/ Kranidiotis death a 'national loss'
THE DEATH of Greece's Cypriot-born deputy foreign minister Yiannos
Kranidiotis in a freak air accident completely dominated the front pages.
All papers agreed that his passing was "a national loss" that would have a
high political cost for Cyprus.
_ said Kranidiotis' loss would "create real problems and substantial gaps",
which the governments of Greece and Cyprus were trying to tackle. It quoted
the Cyprus foreign minister as saying that time would be needed for
Kranidiotis' planning and strategies to be put back on track. It would be
more difficult though for the personal relations he had with all EU foreign
ministers to be re-established.
The paper cited two policy fields which would suffer. The deceased had
played an instrumental role in Cyprus' EU accession course, in which there
were currently "serious developments" and in the Cyprus peace efforts. His
death had come at the "most critical point" in his strategy to link the
Cyprus issue with EU accession and Greek-Turkish relations.
_ carried a eulogy on its front page, saying: "The role of Kranidiotis, in
the safeguarding of national rights, was expressed through modern and
scientific thought, incisive observation of relations and changes in the
international forum, the correct evaluation of givens and capabilities and
result-oriented political practice.
"The vacuum left by his premature and tragic death can be filled only with
the continuation of the same sensible and pragmatic politics, which brought
Cyprus closer to Europe and widened the horizons for national liberation
_ said that "(someone has) huge responsibilities for the accident that led
to the death of Kranidiotis and five others". The Greek government
spokesman said that Prime Minister Costas Simitis had given instructions
for an investigation that would establish who was to blame for the tragic
Simitis had contacted the top brass at Olympic Airways and demanded that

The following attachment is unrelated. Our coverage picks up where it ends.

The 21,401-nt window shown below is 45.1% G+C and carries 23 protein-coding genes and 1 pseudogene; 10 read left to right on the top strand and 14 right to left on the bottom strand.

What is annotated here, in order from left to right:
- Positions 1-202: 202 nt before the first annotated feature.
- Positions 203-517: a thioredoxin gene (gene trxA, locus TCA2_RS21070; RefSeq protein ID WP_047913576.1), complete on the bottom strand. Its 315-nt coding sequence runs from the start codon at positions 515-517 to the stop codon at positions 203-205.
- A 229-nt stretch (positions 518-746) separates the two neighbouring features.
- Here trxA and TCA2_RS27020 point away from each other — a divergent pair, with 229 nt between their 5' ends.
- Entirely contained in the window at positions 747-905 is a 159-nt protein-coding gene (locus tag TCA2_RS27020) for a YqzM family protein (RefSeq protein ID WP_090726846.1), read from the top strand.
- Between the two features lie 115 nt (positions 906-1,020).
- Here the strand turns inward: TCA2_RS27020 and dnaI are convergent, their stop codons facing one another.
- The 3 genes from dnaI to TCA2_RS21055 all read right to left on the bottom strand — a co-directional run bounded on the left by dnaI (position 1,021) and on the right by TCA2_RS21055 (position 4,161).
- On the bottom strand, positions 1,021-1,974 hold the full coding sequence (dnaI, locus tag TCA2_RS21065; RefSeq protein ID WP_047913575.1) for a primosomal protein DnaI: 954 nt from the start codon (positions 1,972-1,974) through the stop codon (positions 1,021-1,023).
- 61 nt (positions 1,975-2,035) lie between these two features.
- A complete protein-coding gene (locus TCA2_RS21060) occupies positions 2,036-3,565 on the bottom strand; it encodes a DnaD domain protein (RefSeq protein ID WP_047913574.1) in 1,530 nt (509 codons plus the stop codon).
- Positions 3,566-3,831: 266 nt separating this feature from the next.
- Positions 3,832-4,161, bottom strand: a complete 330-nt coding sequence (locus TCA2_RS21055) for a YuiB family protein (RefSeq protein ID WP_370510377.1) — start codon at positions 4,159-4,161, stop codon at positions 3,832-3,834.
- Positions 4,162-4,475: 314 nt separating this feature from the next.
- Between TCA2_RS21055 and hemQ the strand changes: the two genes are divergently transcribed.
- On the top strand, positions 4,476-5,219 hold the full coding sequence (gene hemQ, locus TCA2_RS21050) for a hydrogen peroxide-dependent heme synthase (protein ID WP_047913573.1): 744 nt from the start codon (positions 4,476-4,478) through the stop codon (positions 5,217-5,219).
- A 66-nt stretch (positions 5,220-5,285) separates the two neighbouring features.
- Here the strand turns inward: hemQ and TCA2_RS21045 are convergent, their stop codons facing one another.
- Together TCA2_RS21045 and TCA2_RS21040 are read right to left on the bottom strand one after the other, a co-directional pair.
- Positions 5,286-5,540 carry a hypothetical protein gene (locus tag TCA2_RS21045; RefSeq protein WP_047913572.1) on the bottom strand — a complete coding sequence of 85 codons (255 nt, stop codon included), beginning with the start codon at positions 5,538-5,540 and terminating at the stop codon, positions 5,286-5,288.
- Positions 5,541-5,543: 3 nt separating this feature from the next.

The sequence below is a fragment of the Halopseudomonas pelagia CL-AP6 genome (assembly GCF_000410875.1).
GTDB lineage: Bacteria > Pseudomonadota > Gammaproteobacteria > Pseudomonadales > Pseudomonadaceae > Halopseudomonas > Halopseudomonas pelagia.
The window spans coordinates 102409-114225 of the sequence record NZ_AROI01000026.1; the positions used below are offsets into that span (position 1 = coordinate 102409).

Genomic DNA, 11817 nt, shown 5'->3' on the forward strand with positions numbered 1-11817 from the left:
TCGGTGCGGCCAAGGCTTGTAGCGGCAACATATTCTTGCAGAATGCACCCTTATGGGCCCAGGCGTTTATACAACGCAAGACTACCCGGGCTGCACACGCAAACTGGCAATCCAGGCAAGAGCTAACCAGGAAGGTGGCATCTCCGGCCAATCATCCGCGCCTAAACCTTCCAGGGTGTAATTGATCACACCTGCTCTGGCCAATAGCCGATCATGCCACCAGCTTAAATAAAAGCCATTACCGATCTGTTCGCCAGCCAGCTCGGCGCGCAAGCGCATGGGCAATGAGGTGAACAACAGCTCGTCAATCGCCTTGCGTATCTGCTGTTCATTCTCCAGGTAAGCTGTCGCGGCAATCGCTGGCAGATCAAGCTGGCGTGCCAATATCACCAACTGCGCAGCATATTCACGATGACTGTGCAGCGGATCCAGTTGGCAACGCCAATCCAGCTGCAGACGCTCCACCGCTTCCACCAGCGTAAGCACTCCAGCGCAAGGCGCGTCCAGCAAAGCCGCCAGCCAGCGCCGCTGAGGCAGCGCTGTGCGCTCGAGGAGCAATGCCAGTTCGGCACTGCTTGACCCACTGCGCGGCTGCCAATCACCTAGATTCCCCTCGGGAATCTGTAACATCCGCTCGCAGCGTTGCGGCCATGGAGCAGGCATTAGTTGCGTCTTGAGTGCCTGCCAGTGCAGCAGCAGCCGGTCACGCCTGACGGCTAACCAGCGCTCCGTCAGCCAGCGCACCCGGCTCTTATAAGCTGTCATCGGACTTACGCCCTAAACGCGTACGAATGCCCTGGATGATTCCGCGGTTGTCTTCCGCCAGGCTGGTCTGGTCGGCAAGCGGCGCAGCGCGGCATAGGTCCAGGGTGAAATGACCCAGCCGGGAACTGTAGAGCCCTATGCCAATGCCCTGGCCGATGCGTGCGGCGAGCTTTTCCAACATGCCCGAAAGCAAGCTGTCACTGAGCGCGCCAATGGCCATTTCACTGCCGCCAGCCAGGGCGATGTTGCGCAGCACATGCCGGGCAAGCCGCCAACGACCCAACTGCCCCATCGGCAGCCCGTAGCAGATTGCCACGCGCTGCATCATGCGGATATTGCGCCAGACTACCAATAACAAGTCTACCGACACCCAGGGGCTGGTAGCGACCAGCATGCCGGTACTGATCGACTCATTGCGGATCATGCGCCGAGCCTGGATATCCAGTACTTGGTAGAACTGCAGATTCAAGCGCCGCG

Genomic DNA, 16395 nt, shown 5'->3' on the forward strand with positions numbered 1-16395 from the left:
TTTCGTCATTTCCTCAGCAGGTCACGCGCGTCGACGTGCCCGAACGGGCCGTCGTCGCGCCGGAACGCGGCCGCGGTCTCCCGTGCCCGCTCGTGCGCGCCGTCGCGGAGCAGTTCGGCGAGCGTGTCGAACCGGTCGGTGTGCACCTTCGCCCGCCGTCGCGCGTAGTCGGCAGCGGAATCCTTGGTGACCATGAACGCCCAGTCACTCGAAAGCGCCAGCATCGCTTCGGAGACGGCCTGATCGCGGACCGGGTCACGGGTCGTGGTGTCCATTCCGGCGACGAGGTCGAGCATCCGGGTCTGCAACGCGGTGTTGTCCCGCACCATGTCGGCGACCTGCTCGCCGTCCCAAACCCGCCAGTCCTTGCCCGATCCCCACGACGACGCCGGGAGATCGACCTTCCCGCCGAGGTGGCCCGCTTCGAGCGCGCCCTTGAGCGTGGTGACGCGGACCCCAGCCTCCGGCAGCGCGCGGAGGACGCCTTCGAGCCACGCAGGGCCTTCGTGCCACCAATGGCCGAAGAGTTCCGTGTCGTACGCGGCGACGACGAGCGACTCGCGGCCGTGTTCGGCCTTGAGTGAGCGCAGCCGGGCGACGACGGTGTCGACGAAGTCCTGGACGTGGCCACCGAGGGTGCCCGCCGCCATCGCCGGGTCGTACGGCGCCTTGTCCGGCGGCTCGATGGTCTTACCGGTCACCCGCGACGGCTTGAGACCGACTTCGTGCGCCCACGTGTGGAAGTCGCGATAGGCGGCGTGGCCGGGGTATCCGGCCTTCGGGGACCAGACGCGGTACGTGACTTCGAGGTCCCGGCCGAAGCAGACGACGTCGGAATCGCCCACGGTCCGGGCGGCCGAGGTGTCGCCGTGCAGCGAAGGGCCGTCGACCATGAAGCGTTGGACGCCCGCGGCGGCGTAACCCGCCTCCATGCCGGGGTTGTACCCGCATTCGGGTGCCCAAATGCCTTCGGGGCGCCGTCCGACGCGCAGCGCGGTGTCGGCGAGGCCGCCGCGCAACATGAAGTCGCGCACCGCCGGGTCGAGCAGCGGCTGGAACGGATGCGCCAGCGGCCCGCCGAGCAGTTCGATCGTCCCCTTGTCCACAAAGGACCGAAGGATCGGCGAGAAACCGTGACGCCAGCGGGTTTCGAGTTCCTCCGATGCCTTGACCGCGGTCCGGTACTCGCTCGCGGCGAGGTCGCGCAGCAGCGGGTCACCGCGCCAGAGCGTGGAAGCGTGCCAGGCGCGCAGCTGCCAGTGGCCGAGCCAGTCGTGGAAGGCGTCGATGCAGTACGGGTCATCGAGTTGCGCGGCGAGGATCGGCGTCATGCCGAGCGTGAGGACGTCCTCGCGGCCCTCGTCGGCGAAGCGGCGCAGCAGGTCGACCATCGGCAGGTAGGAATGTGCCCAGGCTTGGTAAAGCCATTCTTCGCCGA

the investigation should go as high up the hierarchy as is justified in
order to find those responsible. The Falcon jet in which the accident
occurred had experienced problems in the past and on one occasion pilots
had to opt for a crash landing.
_ led with a report about President Clerides' meeting in London with Akel
leader Demetris Christofias, whom he briefed about the "imminent
developments" in the Cyprus problem. Christofias said both he and the
president were sceptical about the prospects for a breakthrough.
While there seemed to be "some mobility on the part of the US and the UN
Secretary-General", if Rauf Denktash persisted with his demand for talks
between two "heads of state", then there would be no negotiations,
Christofias was quoted as saying.
_ continued its "revelations about the terrorist plans of the Islamist
terrorists". It claimed that there were 70 training centres for Islamist
terrorists in the occupied north which were operating with the blessing of
"the arch-terrorist Denktash". The "fanatical Islamist trainers" have set
up operations in several countries, it claimed.
The occupied part of Cyprus had been chosen as a base so that the
fundamentalists could launch terrorist attacks against south Lebanon,
Israel, the British bases and American and Russian interests in the Middle
East. The leader of Hamas in Britain, Omar Bakri Mohammed, was the brain
behind the operations and often visited Cyprus, the paper claimed.
_ reported that the Registrar of Companies had asked for the entire list of
all those who had secured shares on private placement from Louis Cruise
Lines. However, the law is not very clear, with regard to the provision and
transfer of shares, so it is not certain that the Registrar's request will
© Copyright Cyprus Mail 1999